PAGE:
USING BRAIN SCIENCE TO DESIGN NEW PATHWAYS OUT OF POVERTY
It wasn’t that long ago that finding a job to get out of poverty was pretty straightforward. Jobs were plentiful and you didn’t need a lot of education to find a good job and decent wages in construction, transportation, or the public sector. But the world has changed drastically since then. Family sustaining jobs now require education beyond high-school, public supports for the poor have been slashed, and the bottom half of Americans are losing earnings. This talk will show how we use new findings from science and technology to help us design better programs that lead to new pathways out of poverty.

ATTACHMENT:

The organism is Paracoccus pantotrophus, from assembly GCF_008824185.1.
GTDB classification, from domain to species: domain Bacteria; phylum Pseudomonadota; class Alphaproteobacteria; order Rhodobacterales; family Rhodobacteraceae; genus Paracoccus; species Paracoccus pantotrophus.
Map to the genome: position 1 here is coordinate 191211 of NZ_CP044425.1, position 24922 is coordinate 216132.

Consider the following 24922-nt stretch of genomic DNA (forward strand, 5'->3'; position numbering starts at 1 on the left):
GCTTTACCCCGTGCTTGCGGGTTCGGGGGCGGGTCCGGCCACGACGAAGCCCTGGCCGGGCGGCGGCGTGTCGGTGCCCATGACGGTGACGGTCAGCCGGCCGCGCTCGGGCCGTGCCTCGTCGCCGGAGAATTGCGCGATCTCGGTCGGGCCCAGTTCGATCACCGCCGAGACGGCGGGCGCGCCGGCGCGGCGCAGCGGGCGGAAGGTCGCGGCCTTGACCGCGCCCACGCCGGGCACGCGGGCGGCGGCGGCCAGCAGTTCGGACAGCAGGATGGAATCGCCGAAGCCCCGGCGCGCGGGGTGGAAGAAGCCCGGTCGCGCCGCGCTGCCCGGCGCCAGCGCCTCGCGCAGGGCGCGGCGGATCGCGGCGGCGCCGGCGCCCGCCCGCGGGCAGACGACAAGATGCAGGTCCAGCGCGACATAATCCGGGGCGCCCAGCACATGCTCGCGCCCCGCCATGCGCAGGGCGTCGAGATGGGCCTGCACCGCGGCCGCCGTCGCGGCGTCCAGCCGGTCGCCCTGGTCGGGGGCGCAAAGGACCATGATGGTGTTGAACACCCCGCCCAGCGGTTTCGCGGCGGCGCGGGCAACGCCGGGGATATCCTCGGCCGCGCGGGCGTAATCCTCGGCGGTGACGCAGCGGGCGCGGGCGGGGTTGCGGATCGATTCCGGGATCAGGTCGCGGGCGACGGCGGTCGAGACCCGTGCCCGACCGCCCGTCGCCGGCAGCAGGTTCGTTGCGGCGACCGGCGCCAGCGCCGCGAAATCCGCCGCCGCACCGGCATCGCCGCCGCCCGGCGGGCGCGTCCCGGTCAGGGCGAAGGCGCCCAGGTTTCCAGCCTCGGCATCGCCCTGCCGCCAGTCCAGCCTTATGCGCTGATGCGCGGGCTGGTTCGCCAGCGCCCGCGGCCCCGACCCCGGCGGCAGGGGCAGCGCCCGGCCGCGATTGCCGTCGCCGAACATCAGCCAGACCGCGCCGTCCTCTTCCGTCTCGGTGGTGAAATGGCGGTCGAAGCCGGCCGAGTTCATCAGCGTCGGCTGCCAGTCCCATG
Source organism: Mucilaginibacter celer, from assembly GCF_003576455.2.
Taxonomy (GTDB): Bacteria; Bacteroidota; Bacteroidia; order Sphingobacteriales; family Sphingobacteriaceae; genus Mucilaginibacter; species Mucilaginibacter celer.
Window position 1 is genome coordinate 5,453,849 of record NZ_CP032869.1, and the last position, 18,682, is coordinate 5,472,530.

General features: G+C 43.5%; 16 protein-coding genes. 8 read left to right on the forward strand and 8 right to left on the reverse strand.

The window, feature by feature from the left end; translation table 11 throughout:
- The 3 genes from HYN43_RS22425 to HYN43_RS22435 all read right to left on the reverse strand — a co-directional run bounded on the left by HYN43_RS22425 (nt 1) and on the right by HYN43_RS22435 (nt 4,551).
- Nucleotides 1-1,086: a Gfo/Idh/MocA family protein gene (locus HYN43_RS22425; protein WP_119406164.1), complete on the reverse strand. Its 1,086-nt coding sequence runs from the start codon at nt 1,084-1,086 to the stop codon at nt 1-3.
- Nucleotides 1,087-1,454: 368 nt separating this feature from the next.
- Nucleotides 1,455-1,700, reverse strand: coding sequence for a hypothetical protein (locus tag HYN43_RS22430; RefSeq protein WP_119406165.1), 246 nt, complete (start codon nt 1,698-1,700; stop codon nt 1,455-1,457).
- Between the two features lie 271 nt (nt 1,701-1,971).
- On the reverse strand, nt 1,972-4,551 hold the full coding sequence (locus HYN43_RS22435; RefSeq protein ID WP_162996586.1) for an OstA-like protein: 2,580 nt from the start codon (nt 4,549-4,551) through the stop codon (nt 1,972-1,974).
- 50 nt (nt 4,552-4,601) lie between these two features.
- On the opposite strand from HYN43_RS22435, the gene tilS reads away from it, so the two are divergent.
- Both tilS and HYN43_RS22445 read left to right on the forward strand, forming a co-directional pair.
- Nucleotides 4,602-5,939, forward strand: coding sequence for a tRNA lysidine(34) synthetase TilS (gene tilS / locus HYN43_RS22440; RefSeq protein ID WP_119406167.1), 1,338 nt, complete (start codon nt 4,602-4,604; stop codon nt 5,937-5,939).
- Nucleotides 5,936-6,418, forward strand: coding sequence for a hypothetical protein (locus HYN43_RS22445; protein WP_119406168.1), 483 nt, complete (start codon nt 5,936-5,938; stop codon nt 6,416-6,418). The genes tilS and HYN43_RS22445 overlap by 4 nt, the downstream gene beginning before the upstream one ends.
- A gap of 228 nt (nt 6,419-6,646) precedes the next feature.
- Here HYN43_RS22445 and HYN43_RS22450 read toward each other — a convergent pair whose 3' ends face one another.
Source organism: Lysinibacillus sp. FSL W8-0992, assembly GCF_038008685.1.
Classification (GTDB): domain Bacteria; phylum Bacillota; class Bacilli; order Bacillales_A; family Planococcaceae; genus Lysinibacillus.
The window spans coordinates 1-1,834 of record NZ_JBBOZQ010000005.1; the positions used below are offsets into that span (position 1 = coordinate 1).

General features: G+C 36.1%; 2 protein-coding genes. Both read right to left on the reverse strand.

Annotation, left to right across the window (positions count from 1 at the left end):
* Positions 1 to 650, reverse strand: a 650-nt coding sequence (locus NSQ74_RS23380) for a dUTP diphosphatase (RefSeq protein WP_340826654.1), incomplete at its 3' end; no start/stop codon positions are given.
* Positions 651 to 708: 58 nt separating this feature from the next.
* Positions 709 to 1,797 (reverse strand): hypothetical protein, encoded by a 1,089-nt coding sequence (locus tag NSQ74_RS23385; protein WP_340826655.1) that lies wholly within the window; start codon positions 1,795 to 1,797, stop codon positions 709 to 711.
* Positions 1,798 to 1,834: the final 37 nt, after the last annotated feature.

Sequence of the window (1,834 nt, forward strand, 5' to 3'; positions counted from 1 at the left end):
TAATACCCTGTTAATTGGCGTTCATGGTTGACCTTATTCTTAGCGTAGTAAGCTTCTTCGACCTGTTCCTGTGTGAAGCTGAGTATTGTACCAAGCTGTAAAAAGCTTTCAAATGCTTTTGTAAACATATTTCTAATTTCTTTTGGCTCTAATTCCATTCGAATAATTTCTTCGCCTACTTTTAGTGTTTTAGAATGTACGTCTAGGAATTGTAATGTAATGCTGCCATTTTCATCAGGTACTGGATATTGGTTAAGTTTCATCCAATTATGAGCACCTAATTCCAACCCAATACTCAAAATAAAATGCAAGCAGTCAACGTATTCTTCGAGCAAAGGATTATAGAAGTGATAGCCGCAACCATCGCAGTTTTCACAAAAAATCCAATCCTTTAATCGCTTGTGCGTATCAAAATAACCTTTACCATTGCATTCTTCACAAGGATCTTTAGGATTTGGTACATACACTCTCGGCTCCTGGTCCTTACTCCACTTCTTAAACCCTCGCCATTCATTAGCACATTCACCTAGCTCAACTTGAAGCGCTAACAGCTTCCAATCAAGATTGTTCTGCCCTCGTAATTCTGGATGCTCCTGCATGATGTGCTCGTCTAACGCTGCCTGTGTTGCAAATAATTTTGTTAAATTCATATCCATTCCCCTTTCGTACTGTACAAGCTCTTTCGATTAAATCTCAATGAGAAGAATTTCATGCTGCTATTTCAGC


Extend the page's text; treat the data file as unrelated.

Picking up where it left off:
Beth Babcock is the president and CEO of Crittenton Women’s Union and has studied the effects of poverty on executive functioning. Under Babcock’s direction, Crittenton Women’s Union is currently researching methods of coaching to positively affect impoverished adults.